Tag Archives: Dinky Toys

Atlas Dinky 25B Peugeot D3A “Mazda”

By Maz Woolley


The latest release I have received in the Atlas Dinky Toys collection is another French Dinky: 25B Fourgon Tolé Peugeot.  I hesitate to say the latest release as I frequently hear of other collectors getting the models from Atlas in a different sequence to me.

The D3A was originally launched by Chenard-Walker in June 1946 with a little 1,000cc two cylinder engine and a flat fronted forward control layout.  Citroen launched the H van late in 1946 creating strong competition so a 1133cc engine was bought in from Peugeot and the “pigs snout” added at the front to accommodate the longer unit.

The D3 was smaller than the H and well adapted to light and urban delivery activities. Peugeot took over Chenard-Walker in 1950 as it was a major creditor and could see Chenard-Walker going out of business. It took the van and uprated the engine again to a four cylinder 1290cc unit and called it the D3A. An identical looking D4 with a 1496cc engine from the Peugeot 403 replaced the D3 in 1955 and it ran until the introduction of the J7 in 1965.

The Lampe Mazda livery is interesting. “Mazda” was a trademarked name registered by the US General Electric company in 1909 and licensed to companies around the world to allow bulbs to be made to a standard tungsten filament design and a standard socket design. In France Compagnie des Lampes were licensed  to produce them and traded as Mazda.

The Mazda Lamps liveried version of this model was launched by Dinky in 1953 and was one of their earliest models sold in a yellow box. It was deleted in 1955 by which time Dinky had started on a  long series of alternative liveries on this casting which include Postes, Cibie, and Esso, The rarest D3A versions seem to be those produced with no livery at all. The D3A casting seems to have been produced in one form or another until the early 1960s.

The Atlas replica is very well painted and printed and a nice item for the collection. I wonder what French Dinky model we will see next in this series.

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Atlas Dinky Trucks 917 Guy Van Spratts

By Maz Woolley


A second outing for the Guy van but in this case it is as 917 and not 514 which has previously been seen bearing Lyons Livery. The Spratts livery was introduced on 514 in 1953  and this appears to be the only livery carried forward in 1954 renumbered as 917. Some adverse collector comments have been posted elsewhere as all the Atlas paperwork and your account details on the websites states that this should be  a Guy Vixen Roberston’s Golden Shred Lorry which would have been a popular choice.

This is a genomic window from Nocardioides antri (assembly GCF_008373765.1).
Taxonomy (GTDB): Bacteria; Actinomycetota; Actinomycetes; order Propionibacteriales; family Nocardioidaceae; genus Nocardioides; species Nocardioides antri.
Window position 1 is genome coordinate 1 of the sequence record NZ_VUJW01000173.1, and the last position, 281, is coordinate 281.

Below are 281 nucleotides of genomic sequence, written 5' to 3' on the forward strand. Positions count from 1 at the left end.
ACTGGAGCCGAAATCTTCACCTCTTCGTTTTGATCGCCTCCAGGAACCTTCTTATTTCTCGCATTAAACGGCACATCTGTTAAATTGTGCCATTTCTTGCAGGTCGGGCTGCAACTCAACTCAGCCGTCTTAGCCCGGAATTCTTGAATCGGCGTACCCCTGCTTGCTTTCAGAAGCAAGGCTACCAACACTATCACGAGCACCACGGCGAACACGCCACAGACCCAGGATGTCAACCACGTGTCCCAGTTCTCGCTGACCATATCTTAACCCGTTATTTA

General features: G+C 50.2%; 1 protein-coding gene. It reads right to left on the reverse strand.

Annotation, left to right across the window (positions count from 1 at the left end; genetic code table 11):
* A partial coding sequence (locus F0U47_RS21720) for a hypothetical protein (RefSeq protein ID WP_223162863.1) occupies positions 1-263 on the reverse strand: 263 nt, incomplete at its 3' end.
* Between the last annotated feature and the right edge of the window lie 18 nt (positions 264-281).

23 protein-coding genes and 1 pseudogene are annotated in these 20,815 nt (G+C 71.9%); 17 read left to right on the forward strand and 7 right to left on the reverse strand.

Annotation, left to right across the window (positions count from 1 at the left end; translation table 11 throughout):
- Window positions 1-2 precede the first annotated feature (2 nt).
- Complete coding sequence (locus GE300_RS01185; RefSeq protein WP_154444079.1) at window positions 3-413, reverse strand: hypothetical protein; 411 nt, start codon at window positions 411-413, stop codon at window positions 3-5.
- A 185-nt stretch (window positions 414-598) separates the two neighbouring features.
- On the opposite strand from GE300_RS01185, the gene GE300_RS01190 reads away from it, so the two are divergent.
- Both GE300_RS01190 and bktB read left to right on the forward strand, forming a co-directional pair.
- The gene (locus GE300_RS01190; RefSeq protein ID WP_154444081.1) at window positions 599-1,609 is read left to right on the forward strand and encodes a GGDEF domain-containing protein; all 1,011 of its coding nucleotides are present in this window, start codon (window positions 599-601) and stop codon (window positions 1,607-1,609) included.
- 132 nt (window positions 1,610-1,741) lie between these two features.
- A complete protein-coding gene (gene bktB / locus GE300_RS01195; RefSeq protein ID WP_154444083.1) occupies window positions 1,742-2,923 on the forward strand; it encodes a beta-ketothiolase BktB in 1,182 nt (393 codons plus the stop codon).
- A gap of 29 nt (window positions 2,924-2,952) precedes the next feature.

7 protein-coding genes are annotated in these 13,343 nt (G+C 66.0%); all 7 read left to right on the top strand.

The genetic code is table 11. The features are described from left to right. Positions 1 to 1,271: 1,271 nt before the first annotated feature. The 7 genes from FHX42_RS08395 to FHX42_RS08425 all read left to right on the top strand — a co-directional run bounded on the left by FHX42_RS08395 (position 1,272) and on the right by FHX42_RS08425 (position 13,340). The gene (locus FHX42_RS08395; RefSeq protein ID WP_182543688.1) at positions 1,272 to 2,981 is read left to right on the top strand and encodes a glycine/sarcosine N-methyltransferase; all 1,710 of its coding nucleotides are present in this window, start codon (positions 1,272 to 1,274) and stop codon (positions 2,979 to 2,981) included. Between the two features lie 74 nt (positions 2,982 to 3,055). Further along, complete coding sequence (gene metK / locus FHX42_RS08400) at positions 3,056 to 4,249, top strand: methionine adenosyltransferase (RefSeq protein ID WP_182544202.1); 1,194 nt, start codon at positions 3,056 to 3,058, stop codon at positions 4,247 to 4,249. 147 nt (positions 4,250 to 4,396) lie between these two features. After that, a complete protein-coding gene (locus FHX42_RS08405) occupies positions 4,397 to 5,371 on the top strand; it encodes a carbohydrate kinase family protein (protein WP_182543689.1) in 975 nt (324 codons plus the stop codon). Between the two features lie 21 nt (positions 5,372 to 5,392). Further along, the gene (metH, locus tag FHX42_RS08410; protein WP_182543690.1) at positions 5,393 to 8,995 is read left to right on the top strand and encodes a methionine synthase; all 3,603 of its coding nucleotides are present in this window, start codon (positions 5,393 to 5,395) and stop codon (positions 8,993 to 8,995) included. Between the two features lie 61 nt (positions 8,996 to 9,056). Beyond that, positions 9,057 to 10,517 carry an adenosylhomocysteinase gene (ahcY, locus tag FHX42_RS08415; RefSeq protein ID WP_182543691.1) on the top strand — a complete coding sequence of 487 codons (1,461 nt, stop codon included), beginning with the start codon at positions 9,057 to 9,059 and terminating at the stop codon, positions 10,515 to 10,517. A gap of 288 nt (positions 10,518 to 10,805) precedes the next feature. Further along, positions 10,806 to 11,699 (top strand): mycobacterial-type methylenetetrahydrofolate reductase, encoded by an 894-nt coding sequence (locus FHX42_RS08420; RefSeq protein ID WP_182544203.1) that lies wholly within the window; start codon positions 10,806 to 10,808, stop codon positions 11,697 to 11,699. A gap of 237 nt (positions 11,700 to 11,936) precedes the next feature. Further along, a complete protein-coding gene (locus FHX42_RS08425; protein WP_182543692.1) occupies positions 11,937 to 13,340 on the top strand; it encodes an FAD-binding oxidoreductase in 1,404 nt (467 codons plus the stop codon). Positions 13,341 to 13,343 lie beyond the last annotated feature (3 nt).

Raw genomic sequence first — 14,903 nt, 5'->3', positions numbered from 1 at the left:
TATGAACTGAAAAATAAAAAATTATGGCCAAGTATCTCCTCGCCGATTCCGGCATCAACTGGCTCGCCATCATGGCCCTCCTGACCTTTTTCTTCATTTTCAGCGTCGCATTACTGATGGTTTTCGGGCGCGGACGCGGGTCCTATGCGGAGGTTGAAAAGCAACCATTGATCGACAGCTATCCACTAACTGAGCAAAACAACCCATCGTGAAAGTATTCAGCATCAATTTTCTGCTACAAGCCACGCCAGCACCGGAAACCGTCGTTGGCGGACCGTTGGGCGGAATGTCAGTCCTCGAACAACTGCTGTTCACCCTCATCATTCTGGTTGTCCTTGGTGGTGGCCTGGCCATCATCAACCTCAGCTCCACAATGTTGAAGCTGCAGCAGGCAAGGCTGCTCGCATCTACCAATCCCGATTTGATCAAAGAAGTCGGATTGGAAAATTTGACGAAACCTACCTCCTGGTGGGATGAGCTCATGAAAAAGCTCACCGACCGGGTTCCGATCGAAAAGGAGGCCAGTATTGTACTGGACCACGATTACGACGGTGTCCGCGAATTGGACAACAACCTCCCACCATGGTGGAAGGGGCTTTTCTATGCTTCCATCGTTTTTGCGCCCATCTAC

The replica has been produced to the same standard as the Lyons model and is very nice. Although on inspection the cab appears to be twisted at the bottom of the driver’s door area behind the fornt wheel and it seem to me that this can only have happened when the casting was removed still warm.

The rear doors operate as the originals would have done. The Spratt’s logo and text are printed crisply and it gives the van a very period feel.

At present Atlas expect this range to run to 30 releases so there is scope for the Robertson’s to appear yet!

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Atlas Dinky Collection – Studebaker Coupe, Renault 4 and Bedford CA

By Maz Woolley

This article was originally written for the first MAR Online site in September 2015. It is one of the items which we have collected from the old site before it is eventually turned off. It has been adapted to the new site. 

39F Studebaker Coupe

Again taking full advantage of castings that Norev made for the Continental series where this model appeared in an almost metallic blue.

Here in the UK series it is issued in a solid dark blue. Originally introduced in 1939 the model more closely resembles a post war issue with ridged hubs.

The model was phased out in 1950. It is based upon a Studebaker State Commander Coupe. The post war colours offered in the UK were grey, green, blue, red, brown and yellow.

518 Renault 4L

This is a French Dinky model which was sold in the UK for a short time from 1962 to 1963 and only ever in mid-brown.